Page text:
Hold-'Em Poker is a complicated game that contains so many variables that it is impossible to "master." There is, however, one very important concept that players need to know in order to know how to win at Texas Hold 'Em: position. Knowing where you sit in relation to the blinds, and knowing how that should affect your play is an important step towards learning to be a good poker player.
Position is extremely important to consider when choosing which hands to play. Here are the things to consider:
- Determine your position. The first step is to know where you are in relation to the dealer and the blinds. The player immediately to the left of the big blind is in first "first position" or "under the gun." The player in first position has to act first in the hand, which is a disadvantage. The next player is in 2nd position, and that players acts after the player in first position. The action continues around the table in this way until it eventually reaches the big blind.
- Know how many players are at the table. In addition to needing to know when you must act, you also need to know how many players are left to act after you, and this will depend on the number of players at the table.
- Determine you hand range. Once you know your position you can determine what range of hands you will play in certain positions. The more players there are to act after you, the stricter your requirements should be. For instance, if you are under the gun at a nine handed table, the odds of a hand like Q-10 being the best hand are pretty slim. However, when you are the dealer, or "on the button," if everyone has folded to you and you have Q-10, there is a reasonable chance that it is better than the hands of the two hands left to play (the big and small blind). In first position you would usually want fold but on the button, you might consider a raise.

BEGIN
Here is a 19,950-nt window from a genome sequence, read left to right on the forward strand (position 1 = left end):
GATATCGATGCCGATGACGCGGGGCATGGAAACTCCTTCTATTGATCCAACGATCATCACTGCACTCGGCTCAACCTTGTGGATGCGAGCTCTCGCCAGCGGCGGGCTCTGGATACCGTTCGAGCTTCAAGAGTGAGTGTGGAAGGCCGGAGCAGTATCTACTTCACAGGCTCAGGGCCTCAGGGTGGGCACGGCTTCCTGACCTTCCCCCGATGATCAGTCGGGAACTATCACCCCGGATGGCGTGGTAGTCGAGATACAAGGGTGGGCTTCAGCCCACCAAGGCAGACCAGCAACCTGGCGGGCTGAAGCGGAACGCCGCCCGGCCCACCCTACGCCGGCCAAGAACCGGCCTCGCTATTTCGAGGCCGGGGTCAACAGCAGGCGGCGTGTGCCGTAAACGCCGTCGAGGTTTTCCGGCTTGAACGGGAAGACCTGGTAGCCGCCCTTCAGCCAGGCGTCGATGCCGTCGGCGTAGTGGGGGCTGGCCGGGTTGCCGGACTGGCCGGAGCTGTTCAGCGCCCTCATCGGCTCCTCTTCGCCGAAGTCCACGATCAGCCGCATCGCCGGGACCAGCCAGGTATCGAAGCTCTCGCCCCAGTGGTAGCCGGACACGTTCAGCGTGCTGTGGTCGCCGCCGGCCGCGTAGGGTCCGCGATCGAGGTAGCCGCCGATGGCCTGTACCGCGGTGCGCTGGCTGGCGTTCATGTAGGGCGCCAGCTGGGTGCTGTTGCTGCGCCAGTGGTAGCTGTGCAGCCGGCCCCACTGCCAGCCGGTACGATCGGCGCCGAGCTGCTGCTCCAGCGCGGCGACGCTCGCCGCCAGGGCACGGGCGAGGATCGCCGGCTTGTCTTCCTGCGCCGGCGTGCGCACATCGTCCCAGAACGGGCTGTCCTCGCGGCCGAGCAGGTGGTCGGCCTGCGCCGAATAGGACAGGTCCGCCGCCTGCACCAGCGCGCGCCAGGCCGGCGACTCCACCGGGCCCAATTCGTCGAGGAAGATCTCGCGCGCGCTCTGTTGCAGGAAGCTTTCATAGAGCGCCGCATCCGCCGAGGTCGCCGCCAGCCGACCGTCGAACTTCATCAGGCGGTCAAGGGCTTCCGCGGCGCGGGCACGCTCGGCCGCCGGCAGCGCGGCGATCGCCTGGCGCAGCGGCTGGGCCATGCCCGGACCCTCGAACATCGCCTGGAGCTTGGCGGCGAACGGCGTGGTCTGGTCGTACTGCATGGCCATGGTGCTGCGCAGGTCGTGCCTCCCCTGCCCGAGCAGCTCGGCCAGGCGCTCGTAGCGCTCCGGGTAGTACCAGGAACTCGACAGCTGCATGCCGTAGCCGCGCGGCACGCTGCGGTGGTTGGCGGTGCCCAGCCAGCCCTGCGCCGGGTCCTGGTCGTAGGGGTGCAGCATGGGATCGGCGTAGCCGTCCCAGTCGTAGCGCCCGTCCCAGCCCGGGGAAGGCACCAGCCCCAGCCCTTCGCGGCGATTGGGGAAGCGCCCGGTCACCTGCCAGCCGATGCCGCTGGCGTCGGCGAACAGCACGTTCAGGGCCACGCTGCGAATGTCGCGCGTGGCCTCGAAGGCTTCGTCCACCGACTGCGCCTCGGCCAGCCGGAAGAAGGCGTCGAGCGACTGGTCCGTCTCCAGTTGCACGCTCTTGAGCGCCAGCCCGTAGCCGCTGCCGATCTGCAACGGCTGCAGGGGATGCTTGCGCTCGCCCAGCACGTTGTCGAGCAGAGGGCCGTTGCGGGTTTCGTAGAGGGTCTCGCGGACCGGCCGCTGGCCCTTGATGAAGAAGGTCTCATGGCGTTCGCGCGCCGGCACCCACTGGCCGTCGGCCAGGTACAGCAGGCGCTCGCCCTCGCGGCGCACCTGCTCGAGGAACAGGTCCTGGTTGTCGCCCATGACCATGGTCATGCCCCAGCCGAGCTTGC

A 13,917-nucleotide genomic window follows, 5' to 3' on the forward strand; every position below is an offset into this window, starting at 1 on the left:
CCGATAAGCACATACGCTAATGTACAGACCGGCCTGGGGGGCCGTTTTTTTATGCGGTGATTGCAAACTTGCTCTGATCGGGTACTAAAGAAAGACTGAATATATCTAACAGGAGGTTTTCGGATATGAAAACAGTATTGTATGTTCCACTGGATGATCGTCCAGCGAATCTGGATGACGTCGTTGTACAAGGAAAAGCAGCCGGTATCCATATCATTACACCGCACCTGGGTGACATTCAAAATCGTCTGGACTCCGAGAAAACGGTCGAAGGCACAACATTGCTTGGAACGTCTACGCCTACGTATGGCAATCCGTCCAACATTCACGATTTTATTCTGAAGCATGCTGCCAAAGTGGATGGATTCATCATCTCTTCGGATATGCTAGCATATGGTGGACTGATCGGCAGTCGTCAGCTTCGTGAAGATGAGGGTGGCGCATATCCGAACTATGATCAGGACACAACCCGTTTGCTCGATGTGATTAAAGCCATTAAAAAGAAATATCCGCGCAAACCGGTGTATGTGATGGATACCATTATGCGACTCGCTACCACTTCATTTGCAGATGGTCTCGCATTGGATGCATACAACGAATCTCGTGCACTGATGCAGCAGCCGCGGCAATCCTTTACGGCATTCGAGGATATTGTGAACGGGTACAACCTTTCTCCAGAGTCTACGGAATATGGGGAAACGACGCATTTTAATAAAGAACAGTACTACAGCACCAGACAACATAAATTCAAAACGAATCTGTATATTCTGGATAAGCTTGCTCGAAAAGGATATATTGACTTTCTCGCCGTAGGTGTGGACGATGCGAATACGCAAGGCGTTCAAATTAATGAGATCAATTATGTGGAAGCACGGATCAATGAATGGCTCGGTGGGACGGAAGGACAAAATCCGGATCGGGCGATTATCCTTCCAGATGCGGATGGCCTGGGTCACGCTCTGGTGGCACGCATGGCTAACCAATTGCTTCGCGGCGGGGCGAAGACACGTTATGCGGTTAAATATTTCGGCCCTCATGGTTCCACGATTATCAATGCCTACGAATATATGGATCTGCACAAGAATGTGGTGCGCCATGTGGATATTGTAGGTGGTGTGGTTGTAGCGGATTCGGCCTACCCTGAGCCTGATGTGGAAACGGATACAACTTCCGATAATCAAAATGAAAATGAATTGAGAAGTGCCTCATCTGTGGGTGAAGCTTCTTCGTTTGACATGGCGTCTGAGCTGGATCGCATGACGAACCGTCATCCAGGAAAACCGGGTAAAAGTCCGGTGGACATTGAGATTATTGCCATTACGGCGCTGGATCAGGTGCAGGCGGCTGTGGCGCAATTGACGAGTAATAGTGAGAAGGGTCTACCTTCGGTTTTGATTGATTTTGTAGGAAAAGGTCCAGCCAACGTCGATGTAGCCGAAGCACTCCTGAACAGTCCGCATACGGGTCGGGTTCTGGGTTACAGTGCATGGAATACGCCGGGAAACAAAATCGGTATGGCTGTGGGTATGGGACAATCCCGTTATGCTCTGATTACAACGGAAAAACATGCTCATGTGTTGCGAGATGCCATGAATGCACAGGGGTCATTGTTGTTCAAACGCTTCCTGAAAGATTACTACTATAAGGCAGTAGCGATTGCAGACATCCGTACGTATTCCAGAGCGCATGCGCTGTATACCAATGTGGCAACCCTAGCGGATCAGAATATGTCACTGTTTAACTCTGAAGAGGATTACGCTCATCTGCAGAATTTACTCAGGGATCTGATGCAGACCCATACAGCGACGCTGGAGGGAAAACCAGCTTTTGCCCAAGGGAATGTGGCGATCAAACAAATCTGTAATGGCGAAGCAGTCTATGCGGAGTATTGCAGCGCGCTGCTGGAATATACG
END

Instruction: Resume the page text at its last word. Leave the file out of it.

- Determine the action. If you are sitting in any position other than 1st position, other players will act before you. While it is quite easy to decide what hands you'll play in different positions if all of the players who act before you fold, it can get more complicated to know what to do when someone calls or raises. When this happens, the first thing to notice is what position that player is in. Assuming your opponents have a basic understanding of position, you can get a sense of what a raiser has based on his or her position. If a tight player raises from under the gun, that player probably has a really good hand, so you should fold all but the best hands. If you are the small blind and the player on the button raises, though, you might call with any reasonable hand.
- Decide whether or not to raise. If you have a hand that falls in the range of playable hands for your position then you should usually raise with it. Raising accomplishes three things: it give you a chance to win the pot immediately, it builds the pot, it forces other players to make tougher decisions, which will give you an idea of what cards they might have. So, generally, if you are going to play a hand you should raise unless there is a compelling reason not to.
- Decide whether to fold. If you can't justify a raise, then you should usually just fold. Folding is an important part of strong poker play – money you don't lose is just as valuable as money you win. When you fold your chips are no longer at risk and there is value in that.
- Decide whether to call. This should always be your last option. There are situations where a call is the best play, but they are rare.
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